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Encyclopedia Britannica

Volume 5, Part 2: Cast-Iron to Cole

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Claymore
Claymore (from The Gaelic Claidheamli Mar, "great Sword"), The Old Two-edged Broadsword With Cross Hilt, Of Which The Guards Were Usually Turned Down, Used By The Highlanders Of Scotland. The Name Is Also Wrongly Applied To The Single-edged Basket-hilted Sword Adopted In The I 6th Century And Still Worn As ...

Clayton Bulwer Treaty
Clayton-bulwer Treaty, A Famous Treaty Be Tween The United States And Great Britain, Negotiated In 185o By John M. Clayton And Sir Henry Lytton Bulwer (lord Dalling) In Consequence Of The Situation Created By The Project Of An Inter Oceanic Canal Across Nicaragua, Each Signatory Being Jealous Of The Activities ...

Clazomenae
Clazomenae, An Ancient Town Of Ionia And A Member Of The Ionian Dodecapolis (confederation Of Twelve Cities), On The Gulf Of Smyrna, About 20 M. W. Of That City. Though Not In Existence Before The Arrival Of The Ionians In Asia, Its Original Founders Were Largely Settlers From Phlius And ...

Cleanthes
Cleanthes (c. 301-232 Or 252 B.c.), Stoic Philosopher, Was Born At Assos In The Troad. He Came To Athens, Where He Listened First To The Lectures Of Crates The Cynic, And Then To Those Of Zeno The Stoic, Supporting Himself Meanwhile By Working All Night As Water-carrier To A Gardener ...

Clearchus
Clearchus, The Son Of Rhamphias, A Spartan General And Condottiere. Born About The Middle Of The 5th Century B.c., Cle Archus Was Sent With A Fleet To The Hellespont In 41i And Became Harmost Of Byzantium. His Severity, However, Made Him Unpop Ular, And In His Absence The Gates Were ...

Clearfield
Clearfield, A Borough Of Clearfield County, Pennsylvania, U.s.a., 35m. N. Of Altoona, On The West Branch Of The Susque Hanna River, At An Altitude Of I,io8ft., In The "central Pennsyl Vania" Coal-field. It Is On Federal Highway 322 ; Is Served By The Buffalo, Rochester And Pittsburgh, The New York ...

Clearing House
Clearing House. When Business Houses Or Firms En Gaged In The Same Kind Of Activity Have Large Dealings With Each Other It Is An Obvious Convenience And Economy To Establish A Mutual Institution To Enable Them To Set Off Their Transactions With Each Other And To Clear Them, Thus Making ...

Clearwater
Clearwater, A City On The West Coast Of Florida, U.s.a., 3om. W. Of Tampa ; The County Seat Of Beautiful Pinellas County, Which Occupies A Small Peninsula Between The Gulf Of Mexico And Clearwater Bay. It Is Served By The Atlantic Coast Line And The Seaboard Air Line Railways. In ...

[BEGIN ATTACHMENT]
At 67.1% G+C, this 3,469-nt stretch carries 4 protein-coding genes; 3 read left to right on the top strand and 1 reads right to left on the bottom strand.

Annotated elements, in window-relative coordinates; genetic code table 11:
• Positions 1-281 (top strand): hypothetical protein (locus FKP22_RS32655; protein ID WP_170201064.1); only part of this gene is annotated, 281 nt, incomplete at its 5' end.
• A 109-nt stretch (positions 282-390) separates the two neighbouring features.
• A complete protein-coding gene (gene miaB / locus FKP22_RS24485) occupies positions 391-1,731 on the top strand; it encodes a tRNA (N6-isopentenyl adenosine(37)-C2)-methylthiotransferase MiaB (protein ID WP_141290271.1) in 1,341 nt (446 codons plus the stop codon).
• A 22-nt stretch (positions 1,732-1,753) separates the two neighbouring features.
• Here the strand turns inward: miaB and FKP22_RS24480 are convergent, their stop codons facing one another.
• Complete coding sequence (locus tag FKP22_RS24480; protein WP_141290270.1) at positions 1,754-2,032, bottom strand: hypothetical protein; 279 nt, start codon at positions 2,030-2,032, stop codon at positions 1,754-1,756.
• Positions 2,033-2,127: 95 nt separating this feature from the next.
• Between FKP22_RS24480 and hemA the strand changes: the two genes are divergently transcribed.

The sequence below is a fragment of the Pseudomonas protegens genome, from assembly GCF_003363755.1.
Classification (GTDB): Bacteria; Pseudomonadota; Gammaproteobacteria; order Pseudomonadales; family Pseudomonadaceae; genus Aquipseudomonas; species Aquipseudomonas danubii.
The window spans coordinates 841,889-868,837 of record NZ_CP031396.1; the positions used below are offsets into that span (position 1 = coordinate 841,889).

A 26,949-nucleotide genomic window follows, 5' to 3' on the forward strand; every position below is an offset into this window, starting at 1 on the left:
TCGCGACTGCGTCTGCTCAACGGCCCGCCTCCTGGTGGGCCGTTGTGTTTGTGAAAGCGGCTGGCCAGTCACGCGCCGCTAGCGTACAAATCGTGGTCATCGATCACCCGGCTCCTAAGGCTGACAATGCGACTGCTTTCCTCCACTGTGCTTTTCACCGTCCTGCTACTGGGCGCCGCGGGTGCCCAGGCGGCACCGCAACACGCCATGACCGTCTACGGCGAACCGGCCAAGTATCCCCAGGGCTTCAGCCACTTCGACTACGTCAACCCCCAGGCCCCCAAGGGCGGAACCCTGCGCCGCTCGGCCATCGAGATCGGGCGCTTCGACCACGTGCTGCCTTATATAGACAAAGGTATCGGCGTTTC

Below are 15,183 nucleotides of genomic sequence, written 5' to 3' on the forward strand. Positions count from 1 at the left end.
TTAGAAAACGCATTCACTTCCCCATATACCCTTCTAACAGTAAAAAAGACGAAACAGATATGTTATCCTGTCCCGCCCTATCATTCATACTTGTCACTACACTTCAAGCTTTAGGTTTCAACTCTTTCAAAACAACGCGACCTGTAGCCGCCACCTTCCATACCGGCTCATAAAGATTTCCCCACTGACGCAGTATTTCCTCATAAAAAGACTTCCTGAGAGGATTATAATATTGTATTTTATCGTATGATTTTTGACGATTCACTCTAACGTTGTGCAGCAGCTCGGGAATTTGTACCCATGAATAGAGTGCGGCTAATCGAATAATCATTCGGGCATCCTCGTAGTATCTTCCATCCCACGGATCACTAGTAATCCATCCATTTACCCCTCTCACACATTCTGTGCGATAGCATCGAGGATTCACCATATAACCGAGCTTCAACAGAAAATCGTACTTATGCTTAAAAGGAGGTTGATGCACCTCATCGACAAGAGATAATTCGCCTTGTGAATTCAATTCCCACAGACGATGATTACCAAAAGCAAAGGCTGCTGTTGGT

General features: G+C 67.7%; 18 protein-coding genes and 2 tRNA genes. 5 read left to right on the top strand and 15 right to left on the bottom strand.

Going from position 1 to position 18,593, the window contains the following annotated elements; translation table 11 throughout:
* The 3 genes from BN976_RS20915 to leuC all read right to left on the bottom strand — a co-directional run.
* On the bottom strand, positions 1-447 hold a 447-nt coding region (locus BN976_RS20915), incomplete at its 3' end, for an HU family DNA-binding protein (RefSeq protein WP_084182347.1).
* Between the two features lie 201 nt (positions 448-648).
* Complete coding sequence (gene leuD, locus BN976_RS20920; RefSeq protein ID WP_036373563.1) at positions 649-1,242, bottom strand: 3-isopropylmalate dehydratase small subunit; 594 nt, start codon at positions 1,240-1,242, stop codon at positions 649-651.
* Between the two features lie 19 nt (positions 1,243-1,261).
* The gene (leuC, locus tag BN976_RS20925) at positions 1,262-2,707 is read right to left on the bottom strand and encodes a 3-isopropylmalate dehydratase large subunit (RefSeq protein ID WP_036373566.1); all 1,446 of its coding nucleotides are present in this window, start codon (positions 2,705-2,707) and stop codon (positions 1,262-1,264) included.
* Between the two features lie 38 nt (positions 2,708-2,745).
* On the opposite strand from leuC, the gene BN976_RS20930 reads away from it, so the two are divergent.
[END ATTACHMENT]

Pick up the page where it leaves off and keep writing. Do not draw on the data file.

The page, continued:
Cleat
Cleat, A Wedge-shaped Piece Of Wood Fastened To Ships' Masts And Elsewhere, To Prevent A Rope, Collar Or The Like From Slipping, Or To Act As A Step ; More Particularly A Piece Of Wood Or Metal With Double Or Single Horns Used For Belaying Ropes. A "cleat" Is Also ...

Cleator Moor
Cleator Moor, An Urban District, West Cumberland, England, 44 M. S.e. Of Whitehaven, Served By The L.m.s.r. Pop. 6,582. The Town Lies Between The Valleys Of The Ehen And Its Tributary The Dub Beck, In A District Rich In Coal And Iron Ore. The Mines Together With Metal Works Employ ...

Cleavers Or Goose Grass
Cleavers Or Goose-grass, Galium Aparine (family Rubiaceae), A Common Plant In Hedges And Waste Places, With A Long, Weak, Straggling, Four-sided, Green Stem, Bearing Whorls Of Six To Eight Narrow Leaves, To Gin. Long, And, Like The Angles Of The Stem, Rough From The Presence Of Short, Stiff, Downwardly Pointing, ...

Cleft Palate
Cleft Palate And Harelip, In Surgery. Cleft Palate Is A Congenital Cleavage In The Roof Of The Mouth, And Is Frequently Associated With Hare-lip. Both Conditions Are Due To Faulty Development And May Be Hereditary. The Infant Is Pre Vented From Sucking, And An Operation Is Necessary. The Most Favourable ...

Cleisthenes
Cleisthenes, The Name Of Two Greek Statesmen, (1) Of Athens, (2) Of Sicyon, Of Whom The First Is Far The More Important. ...

Cleisthenes_2
Cleisthenes Is Also The Name Of An Athenian Pilloried By Aristoph Anes (clouds, 354; Thesm. 574) As A Fop And A Profligate. ...

Cleitarchus
Cleitarchus, One Of The Historians Of Alexander The Great, Possibly A Native Of Egypt, Or At Least Spent Some Time At The Court Of Ptolemy Lagus. Quintilian (instit. X. I. 74) Credits Him With More Ability Than Trustworthiness, And Cicero (brutus, Ii.) Accuses Him Of Giving A Fictitious Account Of ...

Cleithral
Cleithral, An Architec,ural Term Applied To A Greek Temple Whose Roof Completely Covered It; In Contradistinction To Hypaethral, Applied To One Partly Or Wholly Open To The Sky. ...

Cleitomachus
Cleitomachus, Greek Philosopher, Was A Carthaginian, Who Came To Athens About The Middle Of The 2nd Century B.c. At The Age Of 24. He Studied Principally Under Carneades, Whose Views He Adopted And Propagated And Whom He Succeeded As Chief Of The New Academy In 129 B.c. Of Cleitomachus' Works ...

Cleitor Or Clitor